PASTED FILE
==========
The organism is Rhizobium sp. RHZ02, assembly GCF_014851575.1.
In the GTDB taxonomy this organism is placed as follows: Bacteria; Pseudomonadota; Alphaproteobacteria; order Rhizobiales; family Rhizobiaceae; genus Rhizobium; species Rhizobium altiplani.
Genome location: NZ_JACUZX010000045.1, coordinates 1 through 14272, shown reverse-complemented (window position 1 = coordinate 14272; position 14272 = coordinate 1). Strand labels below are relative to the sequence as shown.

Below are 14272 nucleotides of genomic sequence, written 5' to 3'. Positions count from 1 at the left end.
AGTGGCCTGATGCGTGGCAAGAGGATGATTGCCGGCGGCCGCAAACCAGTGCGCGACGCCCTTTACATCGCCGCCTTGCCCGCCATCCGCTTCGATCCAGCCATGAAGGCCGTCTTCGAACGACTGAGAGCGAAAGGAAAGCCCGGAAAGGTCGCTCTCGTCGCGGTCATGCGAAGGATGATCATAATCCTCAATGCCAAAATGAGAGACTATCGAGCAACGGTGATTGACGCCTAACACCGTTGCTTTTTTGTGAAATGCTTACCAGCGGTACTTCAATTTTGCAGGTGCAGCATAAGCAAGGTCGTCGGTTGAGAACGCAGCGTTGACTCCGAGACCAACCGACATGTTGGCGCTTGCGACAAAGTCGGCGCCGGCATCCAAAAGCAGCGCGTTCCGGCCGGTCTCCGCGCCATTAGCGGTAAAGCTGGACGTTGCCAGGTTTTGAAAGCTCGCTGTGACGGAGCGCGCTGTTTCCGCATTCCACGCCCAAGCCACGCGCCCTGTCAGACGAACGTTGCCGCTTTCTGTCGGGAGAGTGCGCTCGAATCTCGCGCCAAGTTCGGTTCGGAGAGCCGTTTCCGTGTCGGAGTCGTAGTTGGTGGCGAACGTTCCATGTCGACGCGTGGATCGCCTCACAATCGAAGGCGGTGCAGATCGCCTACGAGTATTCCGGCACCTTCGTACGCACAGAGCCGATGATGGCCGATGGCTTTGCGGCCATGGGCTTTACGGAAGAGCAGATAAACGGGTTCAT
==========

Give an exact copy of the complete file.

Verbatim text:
The organism is Rhizobium sp. RHZ02, assembly GCF_014851575.1.
In the GTDB taxonomy this organism is placed as follows: Bacteria; Pseudomonadota; Alphaproteobacteria; order Rhizobiales; family Rhizobiaceae; genus Rhizobium; species Rhizobium altiplani.
Genome location: NZ_JACUZX010000045.1, coordinates 1 through 14272, shown reverse-complemented (window position 1 = coordinate 14272; position 14272 = coordinate 1). Strand labels below are relative to the sequence as shown.

Below are 14272 nucleotides of genomic sequence, written 5' to 3'. Positions count from 1 at the left end.
AGTGGCCTGATGCGTGGCAAGAGGATGATTGCCGGCGGCCGCAAACCAGTGCGCGACGCCCTTTACATCGCCGCCTTGCCCGCCATCCGCTTCGATCCAGCCATGAAGGCCGTCTTCGAACGACTGAGAGCGAAAGGAAAGCCCGGAAAGGTCGCTCTCGTCGCGGTCATGCGAAGGATGATCATAATCCTCAATGCCAAAATGAGAGACTATCGAGCAACGGTGATTGACGCCTAACACCGTTGCTTTTTTGTGAAATGCTTACCAGCGGTACTTCAATTTTGCAGGTGCAGCATAAGCAAGGTCGTCGGTTGAGAACGCAGCGTTGACTCCGAGACCAACCGACATGTTGGCGCTTGCGACAAAGTCGGCGCCGGCATCCAAAAGCAGCGCGTTCCGGCCGGTCTCCGCGCCATTAGCGGTAAAGCTGGACGTTGCCAGGTTTTGAAAGCTCGCTGTGACGGAGCGCGCTGTTTCCGCATTCCACGCCCAAGCCACGCGCCCTGTCAGACGAACGTTGCCGCTTTCTGTCGGGAGAGTGCGCTCGAATCTCGCGCCAAGTTCGGTTCGGAGAGCCGTTTCCGTGTCGGAGTCGTAGTTGGTGGCGAACGTTCCATGTCGACGCGTGGATCGCCTCACAATCGAAGGCGGTGCAGATCGCCTACGAGTATTCCGGCACCTTCGTACGCACAGAGCCGATGATGGCCGATGGCTTTGCGGCCATGGGCTTTACGGAAGAGCAGATAAACGGGTTCAT